People think that strength involves not letting something beat you. It also involves accepting the fact that you’ve been beaten. Life is a worthy opponent, it has millions of years more experience than you do, and it is going to beat you every now and then, unless you are some kind of superhuman. Pretending that it doesn’t might involve a huge amount of inner strength, but the pressure of trying to carry on as normal also fractures the very heart of who you are. I have admitted defeat. And I’m not ashamed to say that any more (for a long time I was, believe me.) I stopped fighting things that it was pointless to fight against. I accepted that this was it now, this was how things would be, and in admitting that defeat, surrendering to it, I freed up enough thoughts and energy to move on.

A prime example of this was when my hair started falling out. Around December last year I was very unwell, my body was freaking out because I refused to accept the fact that it needed a break and pushed it beyond its limit (and then some!). I had some medication which apparently can stress out certain organs of the body, and I ignored the whole lecture I was given. Then one day I got in the shower and my hair started falling out in handfuls. I would wake up in the morning to a load of hair on my pillow. I had long, curly hair. I had been growing it out for years. I couldn’t imagine me with virtually no hair, and the thought of it made me want to cry. To cut a long story short (no pun intended) my hair is now a few centimetres long. I hoped it would grow out by the time I started university, and thankfully it has a little. My hair was the only part of me that I actually liked, so to lose it was pretty devastating at the time. I tried everything to stop it falling out. I tried everything to make it grow back faster. I hated looking at myself in the mirror, I didn’t want my friends to see me, and I stupidly kept telling myself that there must be something I could do about it. And then, about three months ago, I just embraced it. I bought a couple of headbands to clarify that I’m not a pre-pubescent boy, and I decided that there was nothing I could do to change the situation, so I reluctantly embraced it. I wasn’t happy about it, I wasn’t suddenly ok with the situation, I just stopped stressing about it.

There are things we try to let go of that won’t let go of us, things that are just too painful to feel, things that we aren’t quite ready to be weathered by.

There are currently ten of us living in our house. My uncle, aunt, and two cousins have come home from Hong Kong for a few days (it was an impromptu visit that has been rearranged many times), and my grandparents have come to stay with us as well, so there are three generations of our family all in one place. It is nice having everyone around, but the bigger our family gets, the more lost I feel. I don’t really fit. If you spoke to my parents they would tell you that isn’t true, but a feeling is a feeling, and fact can’t override that. I went out to lunch yesterday with the rest of the family while my parents and brother were at work and school, and we started talking about my background, about the history of me and the man who made me, and the other man (who I call Dad) that raised me; then, in the middle of a restaurant, feelings I thought I had safely walled off in my brain grew so large that nothing could stop them, and I cried (I really need to stop doing that. It was only a few tears but I don’t like to cry).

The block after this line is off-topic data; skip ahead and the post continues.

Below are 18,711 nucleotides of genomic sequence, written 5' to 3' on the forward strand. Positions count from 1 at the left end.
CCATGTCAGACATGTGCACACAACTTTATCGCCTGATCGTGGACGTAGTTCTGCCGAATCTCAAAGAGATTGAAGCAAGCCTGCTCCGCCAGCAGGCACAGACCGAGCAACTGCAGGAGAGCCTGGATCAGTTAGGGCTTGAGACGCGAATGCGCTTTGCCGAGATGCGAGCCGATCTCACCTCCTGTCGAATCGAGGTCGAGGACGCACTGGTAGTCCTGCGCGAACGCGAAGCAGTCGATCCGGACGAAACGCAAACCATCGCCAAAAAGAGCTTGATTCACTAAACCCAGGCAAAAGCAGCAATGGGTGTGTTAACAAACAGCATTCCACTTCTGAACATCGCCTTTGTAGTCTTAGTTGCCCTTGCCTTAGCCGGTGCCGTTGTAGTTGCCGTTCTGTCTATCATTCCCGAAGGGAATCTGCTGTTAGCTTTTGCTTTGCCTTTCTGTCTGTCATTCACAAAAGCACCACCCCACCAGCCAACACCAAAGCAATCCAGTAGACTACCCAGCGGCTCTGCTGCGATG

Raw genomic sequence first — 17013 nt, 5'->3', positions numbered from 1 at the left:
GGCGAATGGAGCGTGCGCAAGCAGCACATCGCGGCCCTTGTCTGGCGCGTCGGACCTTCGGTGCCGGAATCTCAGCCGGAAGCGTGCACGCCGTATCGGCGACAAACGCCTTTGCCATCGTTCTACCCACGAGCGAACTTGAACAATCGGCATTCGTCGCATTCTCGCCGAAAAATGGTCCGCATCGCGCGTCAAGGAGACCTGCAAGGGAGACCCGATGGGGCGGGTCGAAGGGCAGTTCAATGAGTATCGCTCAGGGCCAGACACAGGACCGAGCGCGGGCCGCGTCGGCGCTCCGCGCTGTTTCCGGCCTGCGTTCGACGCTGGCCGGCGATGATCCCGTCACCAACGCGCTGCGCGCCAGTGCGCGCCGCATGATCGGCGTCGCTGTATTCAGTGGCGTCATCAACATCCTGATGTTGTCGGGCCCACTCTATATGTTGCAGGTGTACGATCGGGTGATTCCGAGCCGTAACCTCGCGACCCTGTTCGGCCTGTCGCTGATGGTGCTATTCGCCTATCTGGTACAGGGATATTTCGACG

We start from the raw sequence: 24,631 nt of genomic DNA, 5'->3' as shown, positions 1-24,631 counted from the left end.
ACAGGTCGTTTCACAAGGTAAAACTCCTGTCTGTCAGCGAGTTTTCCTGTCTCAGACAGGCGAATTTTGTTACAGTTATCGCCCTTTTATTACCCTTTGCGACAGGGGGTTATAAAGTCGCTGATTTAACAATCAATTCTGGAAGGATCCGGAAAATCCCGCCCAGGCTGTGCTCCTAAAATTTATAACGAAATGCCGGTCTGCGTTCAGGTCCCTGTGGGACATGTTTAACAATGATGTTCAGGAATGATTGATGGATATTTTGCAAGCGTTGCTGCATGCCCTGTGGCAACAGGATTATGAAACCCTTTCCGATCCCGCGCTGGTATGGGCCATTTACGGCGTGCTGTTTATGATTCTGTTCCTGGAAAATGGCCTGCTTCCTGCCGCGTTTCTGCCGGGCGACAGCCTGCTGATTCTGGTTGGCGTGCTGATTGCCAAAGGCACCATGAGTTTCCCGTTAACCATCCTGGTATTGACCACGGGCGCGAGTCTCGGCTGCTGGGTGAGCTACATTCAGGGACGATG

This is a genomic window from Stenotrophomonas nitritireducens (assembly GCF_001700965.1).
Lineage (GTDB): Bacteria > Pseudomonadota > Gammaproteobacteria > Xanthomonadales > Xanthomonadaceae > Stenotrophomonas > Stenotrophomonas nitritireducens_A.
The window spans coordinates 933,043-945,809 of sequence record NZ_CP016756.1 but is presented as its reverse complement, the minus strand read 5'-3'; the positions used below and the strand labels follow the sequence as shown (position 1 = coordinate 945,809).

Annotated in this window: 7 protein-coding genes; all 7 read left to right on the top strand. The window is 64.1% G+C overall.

Often the way others deal with emotion is to try and override it with fact. There is no use in that. Logic cannot fight out an illogical thing, and emotions are highly illogical sometimes (and by sometimes, I mean pretty much all of the time). My grandparents tried to tell me how proud they are of me, and how much I mean to them, which was very sweet of them; but you can’t fix an internal problem externally. You can’t transplant thoughts into somebody else’s brain. They have to figure out a way to do that themselves, a way to be happy with who they are… Or in my case, a way to feel part of the family that made me, rather than a blot on the page of our family tree. I’m certain that in time this will happen, but that time isn’t now. My parents get very frustrated at me for feeling this way (and I also get pretty frustrated at myself), so I try to block out the way that I feel and simply sink faster in my attempts to keep everyone else happy. I try to let go of these feelings, but they won’t quite let go of me.

Are any of us really ever happy in our own skin? Or do we just suppress the fact that we aren’t?

Step 20 to getting out of a rut in life:

Don’t give up – just occasionally give in.